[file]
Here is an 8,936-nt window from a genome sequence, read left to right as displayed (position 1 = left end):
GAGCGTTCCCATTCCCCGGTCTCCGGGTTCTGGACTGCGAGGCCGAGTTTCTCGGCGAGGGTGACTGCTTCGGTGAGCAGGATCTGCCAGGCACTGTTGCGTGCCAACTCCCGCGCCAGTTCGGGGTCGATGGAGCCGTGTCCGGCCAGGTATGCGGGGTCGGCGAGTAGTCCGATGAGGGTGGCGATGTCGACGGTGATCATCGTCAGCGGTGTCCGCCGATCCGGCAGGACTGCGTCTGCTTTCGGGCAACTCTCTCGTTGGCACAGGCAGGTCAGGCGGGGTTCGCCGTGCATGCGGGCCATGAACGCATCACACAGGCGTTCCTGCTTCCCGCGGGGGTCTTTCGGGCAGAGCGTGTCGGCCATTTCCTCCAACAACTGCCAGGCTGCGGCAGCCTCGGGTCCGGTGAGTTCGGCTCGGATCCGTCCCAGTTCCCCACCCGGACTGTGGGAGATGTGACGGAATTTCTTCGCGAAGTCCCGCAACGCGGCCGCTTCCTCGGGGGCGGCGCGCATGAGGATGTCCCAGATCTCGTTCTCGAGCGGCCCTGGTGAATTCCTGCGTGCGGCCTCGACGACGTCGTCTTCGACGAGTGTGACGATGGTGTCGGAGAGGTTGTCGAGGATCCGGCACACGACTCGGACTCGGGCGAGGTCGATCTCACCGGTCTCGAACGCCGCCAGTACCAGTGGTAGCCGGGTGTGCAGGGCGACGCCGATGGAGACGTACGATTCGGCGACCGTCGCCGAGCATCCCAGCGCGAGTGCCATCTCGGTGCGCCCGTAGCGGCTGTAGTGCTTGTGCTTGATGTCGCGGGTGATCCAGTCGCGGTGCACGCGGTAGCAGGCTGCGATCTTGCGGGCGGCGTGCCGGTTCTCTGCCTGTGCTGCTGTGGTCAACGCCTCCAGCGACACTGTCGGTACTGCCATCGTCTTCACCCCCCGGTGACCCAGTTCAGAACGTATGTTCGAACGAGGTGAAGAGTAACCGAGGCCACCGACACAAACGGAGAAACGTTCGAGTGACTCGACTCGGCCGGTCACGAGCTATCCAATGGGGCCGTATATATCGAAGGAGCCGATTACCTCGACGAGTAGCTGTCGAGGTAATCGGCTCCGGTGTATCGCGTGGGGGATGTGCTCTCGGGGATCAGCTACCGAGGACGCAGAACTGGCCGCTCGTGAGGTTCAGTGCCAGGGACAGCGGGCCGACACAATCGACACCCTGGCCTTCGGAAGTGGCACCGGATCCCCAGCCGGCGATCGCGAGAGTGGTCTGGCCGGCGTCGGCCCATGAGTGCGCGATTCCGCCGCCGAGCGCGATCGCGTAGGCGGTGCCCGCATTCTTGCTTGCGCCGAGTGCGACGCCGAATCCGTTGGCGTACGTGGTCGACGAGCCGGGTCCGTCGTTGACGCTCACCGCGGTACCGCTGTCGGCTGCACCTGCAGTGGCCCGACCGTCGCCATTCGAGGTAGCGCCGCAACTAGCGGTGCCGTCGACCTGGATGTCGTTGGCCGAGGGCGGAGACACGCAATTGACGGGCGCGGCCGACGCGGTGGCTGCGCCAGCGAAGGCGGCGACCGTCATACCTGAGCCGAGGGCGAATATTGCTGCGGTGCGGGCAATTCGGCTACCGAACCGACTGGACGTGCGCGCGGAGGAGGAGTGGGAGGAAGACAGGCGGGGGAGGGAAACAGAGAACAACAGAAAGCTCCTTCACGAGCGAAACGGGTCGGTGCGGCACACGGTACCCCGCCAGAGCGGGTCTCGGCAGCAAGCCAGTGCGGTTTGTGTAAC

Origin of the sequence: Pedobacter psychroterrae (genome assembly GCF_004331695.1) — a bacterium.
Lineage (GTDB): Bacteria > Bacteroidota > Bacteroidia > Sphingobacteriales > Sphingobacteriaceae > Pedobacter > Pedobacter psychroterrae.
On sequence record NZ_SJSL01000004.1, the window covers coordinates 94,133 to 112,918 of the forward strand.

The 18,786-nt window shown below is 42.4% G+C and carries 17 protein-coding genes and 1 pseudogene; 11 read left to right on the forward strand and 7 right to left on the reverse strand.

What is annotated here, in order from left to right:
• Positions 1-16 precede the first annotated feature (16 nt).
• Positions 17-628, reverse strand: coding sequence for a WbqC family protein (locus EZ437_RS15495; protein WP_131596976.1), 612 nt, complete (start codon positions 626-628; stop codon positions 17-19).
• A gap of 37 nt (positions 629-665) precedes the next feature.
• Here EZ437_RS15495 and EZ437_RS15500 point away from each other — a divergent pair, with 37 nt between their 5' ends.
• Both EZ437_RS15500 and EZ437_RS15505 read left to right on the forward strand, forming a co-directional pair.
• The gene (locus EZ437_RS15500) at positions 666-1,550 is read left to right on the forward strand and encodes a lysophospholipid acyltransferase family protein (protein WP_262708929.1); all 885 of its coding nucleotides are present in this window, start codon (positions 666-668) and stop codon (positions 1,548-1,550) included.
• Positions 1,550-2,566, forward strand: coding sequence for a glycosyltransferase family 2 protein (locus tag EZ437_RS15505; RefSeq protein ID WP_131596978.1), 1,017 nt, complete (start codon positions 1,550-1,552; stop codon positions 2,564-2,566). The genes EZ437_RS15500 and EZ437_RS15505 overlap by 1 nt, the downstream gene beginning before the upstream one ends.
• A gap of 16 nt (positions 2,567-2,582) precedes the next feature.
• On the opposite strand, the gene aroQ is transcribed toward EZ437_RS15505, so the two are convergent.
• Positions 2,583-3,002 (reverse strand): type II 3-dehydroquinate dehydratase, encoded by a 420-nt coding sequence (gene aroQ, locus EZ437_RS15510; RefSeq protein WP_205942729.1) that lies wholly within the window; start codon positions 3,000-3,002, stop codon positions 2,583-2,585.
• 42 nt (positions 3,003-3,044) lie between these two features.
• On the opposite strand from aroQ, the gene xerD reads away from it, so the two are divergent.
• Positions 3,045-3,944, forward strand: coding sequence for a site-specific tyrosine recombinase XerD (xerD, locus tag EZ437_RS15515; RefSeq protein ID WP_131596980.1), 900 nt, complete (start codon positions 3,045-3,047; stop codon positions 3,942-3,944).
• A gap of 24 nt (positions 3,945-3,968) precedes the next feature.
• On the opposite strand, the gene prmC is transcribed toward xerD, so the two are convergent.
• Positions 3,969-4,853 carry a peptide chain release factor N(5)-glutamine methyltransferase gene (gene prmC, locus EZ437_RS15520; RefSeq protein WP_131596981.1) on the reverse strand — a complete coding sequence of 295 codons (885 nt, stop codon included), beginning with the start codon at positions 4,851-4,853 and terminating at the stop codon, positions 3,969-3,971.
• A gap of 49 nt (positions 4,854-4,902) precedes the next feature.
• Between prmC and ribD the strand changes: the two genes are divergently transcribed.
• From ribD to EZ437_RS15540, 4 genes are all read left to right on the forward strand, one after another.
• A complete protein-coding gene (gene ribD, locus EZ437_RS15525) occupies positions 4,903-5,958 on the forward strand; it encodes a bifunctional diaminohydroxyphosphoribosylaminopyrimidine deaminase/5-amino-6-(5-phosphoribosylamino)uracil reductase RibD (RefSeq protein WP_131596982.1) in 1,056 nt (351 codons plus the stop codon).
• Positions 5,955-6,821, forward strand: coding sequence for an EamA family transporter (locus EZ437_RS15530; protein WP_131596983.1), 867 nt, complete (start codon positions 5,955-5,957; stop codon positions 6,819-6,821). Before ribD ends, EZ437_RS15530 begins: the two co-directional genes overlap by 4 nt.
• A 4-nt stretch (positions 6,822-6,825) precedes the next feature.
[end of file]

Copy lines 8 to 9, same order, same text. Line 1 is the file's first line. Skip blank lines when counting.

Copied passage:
• Positions 1-16 precede the first annotated feature (16 nt).
• Positions 17-628, reverse strand: coding sequence for a WbqC family protein (locus EZ437_RS15495; protein WP_131596976.1), 612 nt, complete (start codon positions 626-628; stop codon positions 17-19).